My husband and I made every single decision together, and a decision was never final until we both agreed. I couldn't have imagined going through all of this without my husband. We had to make decisions that no parents should ever have to make, but we did them together. We had decided that this was enough and that we needed to take her off of all of the breathing support and medications other than the ones that would allow her to peacefully and painlessly pass.
Going downstairs to tell our parents what was happening and the decision we made was absolutely gut wrenching, it made this all so real. It was heartbreaking to tell Micah's grandparents that this was the end.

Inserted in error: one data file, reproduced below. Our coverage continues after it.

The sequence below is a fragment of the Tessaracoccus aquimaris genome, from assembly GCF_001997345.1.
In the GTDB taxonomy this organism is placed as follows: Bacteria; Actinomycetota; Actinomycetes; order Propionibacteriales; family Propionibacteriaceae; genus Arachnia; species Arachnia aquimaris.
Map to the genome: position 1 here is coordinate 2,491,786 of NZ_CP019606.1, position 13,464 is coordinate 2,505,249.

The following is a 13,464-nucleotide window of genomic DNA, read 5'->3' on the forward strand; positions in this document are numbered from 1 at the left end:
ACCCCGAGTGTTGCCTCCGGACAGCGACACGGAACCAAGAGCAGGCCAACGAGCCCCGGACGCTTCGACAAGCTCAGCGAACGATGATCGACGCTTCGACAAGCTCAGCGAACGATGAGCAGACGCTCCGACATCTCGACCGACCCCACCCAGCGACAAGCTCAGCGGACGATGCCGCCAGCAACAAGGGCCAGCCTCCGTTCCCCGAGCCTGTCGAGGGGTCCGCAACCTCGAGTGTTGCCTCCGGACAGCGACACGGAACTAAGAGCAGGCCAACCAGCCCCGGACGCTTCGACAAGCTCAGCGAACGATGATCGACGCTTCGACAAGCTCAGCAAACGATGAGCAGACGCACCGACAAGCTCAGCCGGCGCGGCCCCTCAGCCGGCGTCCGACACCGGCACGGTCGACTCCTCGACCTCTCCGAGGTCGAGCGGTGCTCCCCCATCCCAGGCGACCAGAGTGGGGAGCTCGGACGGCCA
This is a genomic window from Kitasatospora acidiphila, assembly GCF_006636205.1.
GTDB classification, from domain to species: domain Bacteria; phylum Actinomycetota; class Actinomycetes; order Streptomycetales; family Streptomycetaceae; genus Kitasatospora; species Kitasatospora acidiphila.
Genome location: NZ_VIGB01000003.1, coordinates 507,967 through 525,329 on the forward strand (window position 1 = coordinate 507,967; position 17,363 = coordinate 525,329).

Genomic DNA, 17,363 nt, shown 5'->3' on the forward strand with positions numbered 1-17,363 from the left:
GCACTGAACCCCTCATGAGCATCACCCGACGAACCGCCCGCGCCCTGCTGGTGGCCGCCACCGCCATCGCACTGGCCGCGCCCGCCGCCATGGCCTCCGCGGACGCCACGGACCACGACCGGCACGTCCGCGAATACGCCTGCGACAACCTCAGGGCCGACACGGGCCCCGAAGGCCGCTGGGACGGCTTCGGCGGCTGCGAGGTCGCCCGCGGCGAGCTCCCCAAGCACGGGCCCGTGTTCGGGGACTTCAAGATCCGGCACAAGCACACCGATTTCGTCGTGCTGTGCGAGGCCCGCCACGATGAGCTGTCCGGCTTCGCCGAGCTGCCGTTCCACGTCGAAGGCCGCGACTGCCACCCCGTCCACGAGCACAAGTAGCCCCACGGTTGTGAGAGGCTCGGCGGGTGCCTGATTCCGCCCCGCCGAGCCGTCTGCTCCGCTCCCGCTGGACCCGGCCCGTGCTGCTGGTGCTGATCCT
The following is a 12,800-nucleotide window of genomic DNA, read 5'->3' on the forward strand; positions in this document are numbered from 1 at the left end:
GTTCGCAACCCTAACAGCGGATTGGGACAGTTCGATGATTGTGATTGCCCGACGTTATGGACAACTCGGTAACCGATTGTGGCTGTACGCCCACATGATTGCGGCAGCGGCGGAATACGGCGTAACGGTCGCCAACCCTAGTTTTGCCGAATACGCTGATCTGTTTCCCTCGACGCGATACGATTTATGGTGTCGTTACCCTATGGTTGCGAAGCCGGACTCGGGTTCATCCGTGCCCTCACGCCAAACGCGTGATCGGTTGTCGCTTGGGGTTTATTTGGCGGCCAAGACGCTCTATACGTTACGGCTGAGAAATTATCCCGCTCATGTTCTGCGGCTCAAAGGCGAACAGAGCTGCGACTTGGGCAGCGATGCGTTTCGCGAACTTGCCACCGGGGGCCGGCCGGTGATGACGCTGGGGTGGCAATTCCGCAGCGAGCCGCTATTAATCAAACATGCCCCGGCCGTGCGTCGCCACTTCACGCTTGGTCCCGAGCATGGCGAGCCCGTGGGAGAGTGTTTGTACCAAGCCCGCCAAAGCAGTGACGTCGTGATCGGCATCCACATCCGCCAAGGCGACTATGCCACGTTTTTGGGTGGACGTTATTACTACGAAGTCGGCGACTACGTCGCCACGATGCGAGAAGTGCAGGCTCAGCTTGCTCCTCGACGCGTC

The doctors had asked us when we wanted to take her off the supports, and we said immediately. They did ask if we wanted to wait for anyone else to come, but I didn't want my siblings and my husband's siblings last memory of their niece to be this one, they got all of the good stuff before and I wanted to keep it that way. The hospital did allow our parents to come up to our room and they started to take all of the tubes and wires off of her. I remember her trying to let our a little cry but couldn't do much more than that. The nurse handed her to me and I held her and reminded her of all those people I told her about that are waiting for her and that she would be in good hands. I told her how sorry I was. Sorry that this was all we could give her. Just 3 days. We all cried, and we loved on her every second until her last breath. I got to see my mom and dad Kiss her goodbye, I got to see my mother in-law and father in-law kiss her and say their goodbyes. I saw my heartbroken husband hold and kiss his daughter goodbye for the last time. Honestly it was beautiful - she was just beautiful. It seemed like the second they took her off of everything her swelling just went away and she looked like my baby again. She went so quickly, and I felt like that at least made me feel that our decision was the right one, because she was ready to go.. we just weren't. She died at 3:14pm on March 8,2022.